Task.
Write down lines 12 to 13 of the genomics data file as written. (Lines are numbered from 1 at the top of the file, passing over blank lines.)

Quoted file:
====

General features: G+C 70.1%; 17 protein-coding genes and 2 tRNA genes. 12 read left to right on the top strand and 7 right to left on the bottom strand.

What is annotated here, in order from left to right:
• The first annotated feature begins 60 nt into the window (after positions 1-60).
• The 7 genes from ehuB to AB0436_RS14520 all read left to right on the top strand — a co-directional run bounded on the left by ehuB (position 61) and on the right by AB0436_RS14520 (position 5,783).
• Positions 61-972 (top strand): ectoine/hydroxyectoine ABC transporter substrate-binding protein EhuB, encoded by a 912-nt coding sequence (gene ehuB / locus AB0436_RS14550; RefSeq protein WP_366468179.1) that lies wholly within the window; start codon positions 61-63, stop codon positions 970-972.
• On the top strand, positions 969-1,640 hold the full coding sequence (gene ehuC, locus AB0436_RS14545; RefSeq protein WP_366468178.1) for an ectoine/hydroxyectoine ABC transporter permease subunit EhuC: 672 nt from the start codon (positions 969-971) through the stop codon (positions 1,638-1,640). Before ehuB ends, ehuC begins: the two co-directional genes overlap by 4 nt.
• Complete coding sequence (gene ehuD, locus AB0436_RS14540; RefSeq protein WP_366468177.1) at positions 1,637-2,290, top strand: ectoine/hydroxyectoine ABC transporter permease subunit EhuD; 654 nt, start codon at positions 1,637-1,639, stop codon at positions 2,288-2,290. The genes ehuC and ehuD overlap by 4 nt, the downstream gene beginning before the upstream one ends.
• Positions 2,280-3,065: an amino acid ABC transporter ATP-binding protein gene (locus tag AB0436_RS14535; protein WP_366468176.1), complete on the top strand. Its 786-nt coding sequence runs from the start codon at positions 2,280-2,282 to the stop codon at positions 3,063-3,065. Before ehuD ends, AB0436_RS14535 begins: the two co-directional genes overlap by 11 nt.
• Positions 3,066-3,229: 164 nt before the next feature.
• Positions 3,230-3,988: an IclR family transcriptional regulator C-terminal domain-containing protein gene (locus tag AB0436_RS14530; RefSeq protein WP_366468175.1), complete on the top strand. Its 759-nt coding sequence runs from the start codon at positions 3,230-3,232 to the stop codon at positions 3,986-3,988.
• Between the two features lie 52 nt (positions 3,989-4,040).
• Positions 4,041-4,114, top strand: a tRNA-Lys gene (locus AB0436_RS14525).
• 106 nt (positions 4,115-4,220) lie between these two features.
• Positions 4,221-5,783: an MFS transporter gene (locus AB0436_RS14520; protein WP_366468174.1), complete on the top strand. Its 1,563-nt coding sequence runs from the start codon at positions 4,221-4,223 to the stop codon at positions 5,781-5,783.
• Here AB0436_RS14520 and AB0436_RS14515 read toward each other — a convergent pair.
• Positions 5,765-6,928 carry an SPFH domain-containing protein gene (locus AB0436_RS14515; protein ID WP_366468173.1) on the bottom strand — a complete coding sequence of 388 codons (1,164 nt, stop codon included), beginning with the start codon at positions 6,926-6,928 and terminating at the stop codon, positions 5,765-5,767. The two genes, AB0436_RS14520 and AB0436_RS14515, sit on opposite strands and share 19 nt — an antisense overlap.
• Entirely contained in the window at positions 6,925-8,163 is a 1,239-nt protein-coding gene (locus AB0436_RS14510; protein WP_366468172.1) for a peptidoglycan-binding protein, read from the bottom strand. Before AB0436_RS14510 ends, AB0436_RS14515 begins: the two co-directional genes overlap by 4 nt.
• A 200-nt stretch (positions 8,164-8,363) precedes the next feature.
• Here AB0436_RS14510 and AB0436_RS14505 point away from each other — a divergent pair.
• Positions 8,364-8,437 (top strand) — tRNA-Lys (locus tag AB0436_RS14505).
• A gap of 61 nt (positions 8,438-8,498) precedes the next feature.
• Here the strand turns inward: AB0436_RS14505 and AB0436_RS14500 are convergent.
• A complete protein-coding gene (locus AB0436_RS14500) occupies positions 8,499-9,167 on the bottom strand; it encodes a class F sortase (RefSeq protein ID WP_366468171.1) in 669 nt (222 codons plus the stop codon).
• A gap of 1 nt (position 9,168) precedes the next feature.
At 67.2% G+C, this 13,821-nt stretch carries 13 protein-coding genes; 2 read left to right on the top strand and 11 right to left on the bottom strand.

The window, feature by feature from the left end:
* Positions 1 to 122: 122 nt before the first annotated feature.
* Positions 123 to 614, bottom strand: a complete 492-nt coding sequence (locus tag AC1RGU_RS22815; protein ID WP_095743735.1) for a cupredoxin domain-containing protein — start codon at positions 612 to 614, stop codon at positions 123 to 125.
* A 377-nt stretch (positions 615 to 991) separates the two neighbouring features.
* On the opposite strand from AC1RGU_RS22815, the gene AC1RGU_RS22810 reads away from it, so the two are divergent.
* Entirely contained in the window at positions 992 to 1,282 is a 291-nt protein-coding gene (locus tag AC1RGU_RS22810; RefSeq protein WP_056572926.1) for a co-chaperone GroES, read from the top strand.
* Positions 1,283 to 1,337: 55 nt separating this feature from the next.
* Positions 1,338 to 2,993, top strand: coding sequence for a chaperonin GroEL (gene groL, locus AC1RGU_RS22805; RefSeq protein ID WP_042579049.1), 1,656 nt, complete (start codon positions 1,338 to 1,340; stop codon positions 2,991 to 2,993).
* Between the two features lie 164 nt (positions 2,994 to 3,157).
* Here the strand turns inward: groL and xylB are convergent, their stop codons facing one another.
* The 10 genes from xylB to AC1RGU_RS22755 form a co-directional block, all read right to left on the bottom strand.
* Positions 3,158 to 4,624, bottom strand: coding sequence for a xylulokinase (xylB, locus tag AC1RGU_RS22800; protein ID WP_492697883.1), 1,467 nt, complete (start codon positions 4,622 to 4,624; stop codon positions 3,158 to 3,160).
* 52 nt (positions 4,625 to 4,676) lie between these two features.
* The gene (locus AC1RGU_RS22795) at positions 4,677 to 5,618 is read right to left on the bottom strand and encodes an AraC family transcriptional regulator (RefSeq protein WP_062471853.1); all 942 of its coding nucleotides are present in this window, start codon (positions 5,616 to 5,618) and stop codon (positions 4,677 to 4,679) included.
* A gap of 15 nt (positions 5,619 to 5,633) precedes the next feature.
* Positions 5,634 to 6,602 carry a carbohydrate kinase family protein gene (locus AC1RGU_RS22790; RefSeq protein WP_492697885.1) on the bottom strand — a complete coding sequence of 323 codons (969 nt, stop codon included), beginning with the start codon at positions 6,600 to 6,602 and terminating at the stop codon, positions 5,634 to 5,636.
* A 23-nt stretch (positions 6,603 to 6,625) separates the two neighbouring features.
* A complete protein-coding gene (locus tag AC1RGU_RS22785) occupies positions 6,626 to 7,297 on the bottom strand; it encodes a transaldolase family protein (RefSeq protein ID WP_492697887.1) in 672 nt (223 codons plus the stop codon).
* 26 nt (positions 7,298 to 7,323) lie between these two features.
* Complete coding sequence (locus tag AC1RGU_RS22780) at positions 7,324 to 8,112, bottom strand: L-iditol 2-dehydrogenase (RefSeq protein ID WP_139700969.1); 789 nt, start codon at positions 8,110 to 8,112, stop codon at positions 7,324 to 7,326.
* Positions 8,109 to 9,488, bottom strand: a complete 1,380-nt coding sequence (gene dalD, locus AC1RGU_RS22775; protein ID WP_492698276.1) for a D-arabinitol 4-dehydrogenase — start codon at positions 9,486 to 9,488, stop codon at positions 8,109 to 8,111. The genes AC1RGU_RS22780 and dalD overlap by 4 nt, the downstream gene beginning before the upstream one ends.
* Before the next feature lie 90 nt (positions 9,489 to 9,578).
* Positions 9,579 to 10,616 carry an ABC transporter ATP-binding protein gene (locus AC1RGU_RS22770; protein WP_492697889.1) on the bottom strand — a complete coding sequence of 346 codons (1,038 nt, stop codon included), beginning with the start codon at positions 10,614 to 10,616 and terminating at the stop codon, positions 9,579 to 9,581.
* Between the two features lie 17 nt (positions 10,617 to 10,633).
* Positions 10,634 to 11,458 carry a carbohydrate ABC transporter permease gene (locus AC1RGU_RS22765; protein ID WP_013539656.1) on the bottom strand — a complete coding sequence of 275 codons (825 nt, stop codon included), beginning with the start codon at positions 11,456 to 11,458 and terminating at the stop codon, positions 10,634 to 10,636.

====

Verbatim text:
• Positions 4,041-4,114, top strand: a tRNA-Lys gene (locus AB0436_RS14525).
• 106 nt (positions 4,115-4,220) lie between these two features.